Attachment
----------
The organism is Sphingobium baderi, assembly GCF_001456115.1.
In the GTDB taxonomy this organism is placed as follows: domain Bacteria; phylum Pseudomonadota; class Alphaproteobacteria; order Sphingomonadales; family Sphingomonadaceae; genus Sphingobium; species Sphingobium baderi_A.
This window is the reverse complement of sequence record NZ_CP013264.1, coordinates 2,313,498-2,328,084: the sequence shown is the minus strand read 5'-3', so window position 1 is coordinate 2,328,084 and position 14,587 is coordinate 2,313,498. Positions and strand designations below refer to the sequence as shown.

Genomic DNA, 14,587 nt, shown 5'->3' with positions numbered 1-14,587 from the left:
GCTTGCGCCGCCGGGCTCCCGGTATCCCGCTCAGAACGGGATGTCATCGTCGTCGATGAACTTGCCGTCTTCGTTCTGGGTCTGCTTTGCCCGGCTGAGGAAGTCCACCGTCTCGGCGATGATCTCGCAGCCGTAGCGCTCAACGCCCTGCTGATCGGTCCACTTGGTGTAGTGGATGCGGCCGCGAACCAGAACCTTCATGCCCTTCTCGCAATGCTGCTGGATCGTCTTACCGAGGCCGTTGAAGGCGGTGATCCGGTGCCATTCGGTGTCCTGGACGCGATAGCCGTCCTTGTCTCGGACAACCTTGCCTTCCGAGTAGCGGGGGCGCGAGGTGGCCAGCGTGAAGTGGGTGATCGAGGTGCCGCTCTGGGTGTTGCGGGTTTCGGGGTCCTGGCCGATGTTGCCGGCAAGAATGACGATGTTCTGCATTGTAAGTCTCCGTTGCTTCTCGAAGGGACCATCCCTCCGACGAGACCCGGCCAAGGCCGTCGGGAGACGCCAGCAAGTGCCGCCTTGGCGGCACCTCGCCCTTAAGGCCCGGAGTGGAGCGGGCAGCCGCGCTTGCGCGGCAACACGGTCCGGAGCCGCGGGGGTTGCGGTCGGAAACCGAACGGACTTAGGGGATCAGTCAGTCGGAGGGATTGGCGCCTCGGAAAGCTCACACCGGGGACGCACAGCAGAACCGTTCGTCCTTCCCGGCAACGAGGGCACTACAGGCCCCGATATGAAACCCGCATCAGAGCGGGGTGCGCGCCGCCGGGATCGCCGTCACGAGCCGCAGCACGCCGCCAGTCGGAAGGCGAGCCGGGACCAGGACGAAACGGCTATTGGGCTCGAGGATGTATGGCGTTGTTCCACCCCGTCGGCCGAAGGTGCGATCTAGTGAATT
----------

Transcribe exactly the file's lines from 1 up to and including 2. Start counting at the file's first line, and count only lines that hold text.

The organism is Sphingobium baderi, assembly GCF_001456115.1.
In the GTDB taxonomy this organism is placed as follows: domain Bacteria; phylum Pseudomonadota; class Alphaproteobacteria; order Sphingomonadales; family Sphingomonadaceae; genus Sphingobium; species Sphingobium baderi_A.